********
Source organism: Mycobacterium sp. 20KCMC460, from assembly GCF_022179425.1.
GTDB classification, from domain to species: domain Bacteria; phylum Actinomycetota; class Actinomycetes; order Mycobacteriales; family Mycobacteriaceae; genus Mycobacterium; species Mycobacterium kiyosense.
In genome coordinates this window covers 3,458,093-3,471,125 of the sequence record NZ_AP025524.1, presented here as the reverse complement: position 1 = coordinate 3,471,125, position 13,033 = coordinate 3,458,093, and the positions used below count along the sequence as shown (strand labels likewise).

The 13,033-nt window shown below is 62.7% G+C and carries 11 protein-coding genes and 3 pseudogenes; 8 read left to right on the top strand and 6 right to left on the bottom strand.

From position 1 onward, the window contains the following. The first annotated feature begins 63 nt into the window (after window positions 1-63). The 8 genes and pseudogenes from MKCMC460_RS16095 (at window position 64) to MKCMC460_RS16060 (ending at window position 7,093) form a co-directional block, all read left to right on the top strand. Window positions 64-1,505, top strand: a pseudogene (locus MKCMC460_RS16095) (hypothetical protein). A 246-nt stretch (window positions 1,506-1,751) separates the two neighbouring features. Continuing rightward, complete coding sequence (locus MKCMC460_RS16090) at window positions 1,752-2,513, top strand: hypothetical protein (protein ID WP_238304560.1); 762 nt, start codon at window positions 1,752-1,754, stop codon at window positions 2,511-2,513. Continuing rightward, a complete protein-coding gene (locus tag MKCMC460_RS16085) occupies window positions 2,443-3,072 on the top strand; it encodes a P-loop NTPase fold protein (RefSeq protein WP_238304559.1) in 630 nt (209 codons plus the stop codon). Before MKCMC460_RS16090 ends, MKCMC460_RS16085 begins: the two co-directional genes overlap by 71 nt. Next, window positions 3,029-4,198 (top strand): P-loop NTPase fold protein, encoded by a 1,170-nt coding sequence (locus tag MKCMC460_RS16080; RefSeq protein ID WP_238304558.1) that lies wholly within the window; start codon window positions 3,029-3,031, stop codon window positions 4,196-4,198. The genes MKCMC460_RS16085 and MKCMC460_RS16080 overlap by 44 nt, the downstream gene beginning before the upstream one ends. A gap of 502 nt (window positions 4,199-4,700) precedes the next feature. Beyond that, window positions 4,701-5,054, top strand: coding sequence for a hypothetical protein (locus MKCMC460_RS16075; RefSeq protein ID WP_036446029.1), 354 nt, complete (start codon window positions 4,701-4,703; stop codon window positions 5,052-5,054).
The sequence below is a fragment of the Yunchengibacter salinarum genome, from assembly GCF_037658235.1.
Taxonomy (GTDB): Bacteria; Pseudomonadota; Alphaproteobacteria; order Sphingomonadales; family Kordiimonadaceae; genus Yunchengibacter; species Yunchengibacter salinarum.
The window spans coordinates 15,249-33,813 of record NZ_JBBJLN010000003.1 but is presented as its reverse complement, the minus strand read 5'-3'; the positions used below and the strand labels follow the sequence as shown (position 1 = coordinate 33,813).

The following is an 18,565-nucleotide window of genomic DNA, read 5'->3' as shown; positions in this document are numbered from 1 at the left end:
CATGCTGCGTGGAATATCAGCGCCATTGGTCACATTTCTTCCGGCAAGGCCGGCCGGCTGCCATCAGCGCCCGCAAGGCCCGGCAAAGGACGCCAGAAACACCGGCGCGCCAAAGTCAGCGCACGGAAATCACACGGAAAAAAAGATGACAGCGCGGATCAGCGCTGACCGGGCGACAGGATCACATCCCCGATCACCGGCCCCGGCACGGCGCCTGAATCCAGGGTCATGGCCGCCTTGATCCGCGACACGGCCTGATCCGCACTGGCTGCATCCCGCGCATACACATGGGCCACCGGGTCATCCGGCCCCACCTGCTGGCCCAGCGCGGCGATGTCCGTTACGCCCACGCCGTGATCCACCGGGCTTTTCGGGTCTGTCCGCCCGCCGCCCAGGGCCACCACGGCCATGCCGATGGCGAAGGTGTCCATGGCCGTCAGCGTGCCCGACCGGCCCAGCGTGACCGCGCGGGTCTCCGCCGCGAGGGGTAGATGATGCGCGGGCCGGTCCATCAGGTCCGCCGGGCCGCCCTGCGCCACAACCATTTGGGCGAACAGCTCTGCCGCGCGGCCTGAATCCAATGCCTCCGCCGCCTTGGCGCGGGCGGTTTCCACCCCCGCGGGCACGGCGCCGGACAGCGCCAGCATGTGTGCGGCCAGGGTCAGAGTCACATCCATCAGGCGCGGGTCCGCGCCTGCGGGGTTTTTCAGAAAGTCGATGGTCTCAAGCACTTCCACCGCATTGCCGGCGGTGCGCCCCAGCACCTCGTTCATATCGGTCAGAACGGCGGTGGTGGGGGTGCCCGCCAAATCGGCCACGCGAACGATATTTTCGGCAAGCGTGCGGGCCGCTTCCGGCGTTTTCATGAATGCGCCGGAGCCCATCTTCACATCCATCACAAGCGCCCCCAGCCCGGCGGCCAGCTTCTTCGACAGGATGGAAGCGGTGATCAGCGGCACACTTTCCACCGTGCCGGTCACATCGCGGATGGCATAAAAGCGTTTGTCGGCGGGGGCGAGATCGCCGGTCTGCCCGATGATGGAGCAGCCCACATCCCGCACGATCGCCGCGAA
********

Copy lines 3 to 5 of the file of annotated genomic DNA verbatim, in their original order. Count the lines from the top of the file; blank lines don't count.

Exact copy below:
In genome coordinates this window covers 3,458,093-3,471,125 of the sequence record NZ_AP025524.1, presented here as the reverse complement: position 1 = coordinate 3,471,125, position 13,033 = coordinate 3,458,093, and the positions used below count along the sequence as shown (strand labels likewise).

The 13,033-nt window shown below is 62.7% G+C and carries 11 protein-coding genes and 3 pseudogenes; 8 read left to right on the top strand and 6 right to left on the bottom strand.

From position 1 onward, the window contains the following. The first annotated feature begins 63 nt into the window (after window positions 1-63). The 8 genes and pseudogenes from MKCMC460_RS16095 (at window position 64) to MKCMC460_RS16060 (ending at window position 7,093) form a co-directional block, all read left to right on the top strand. Window positions 64-1,505, top strand: a pseudogene (locus MKCMC460_RS16095) (hypothetical protein). A 246-nt stretch (window positions 1,506-1,751) separates the two neighbouring features. Continuing rightward, complete coding sequence (locus MKCMC460_RS16090) at window positions 1,752-2,513, top strand: hypothetical protein (protein ID WP_238304560.1); 762 nt, start codon at window positions 1,752-1,754, stop codon at window positions 2,511-2,513. Continuing rightward, a complete protein-coding gene (locus tag MKCMC460_RS16085) occupies window positions 2,443-3,072 on the top strand; it encodes a P-loop NTPase fold protein (RefSeq protein WP_238304559.1) in 630 nt (209 codons plus the stop codon). Before MKCMC460_RS16090 ends, MKCMC460_RS16085 begins: the two co-directional genes overlap by 71 nt. Next, window positions 3,029-4,198 (top strand): P-loop NTPase fold protein, encoded by a 1,170-nt coding sequence (locus tag MKCMC460_RS16080; RefSeq protein ID WP_238304558.1) that lies wholly within the window; start codon window positions 3,029-3,031, stop codon window positions 4,196-4,198. The genes MKCMC460_RS16085 and MKCMC460_RS16080 overlap by 44 nt, the downstream gene beginning before the upstream one ends. A gap of 502 nt (window positions 4,199-4,700) precedes the next feature. Beyond that, window positions 4,701-5,054, top strand: coding sequence for a hypothetical protein (locus MKCMC460_RS16075; RefSeq protein ID WP_036446029.1), 354 nt, complete (start codon window positions 4,701-4,703; stop codon window positions 5,052-5,054).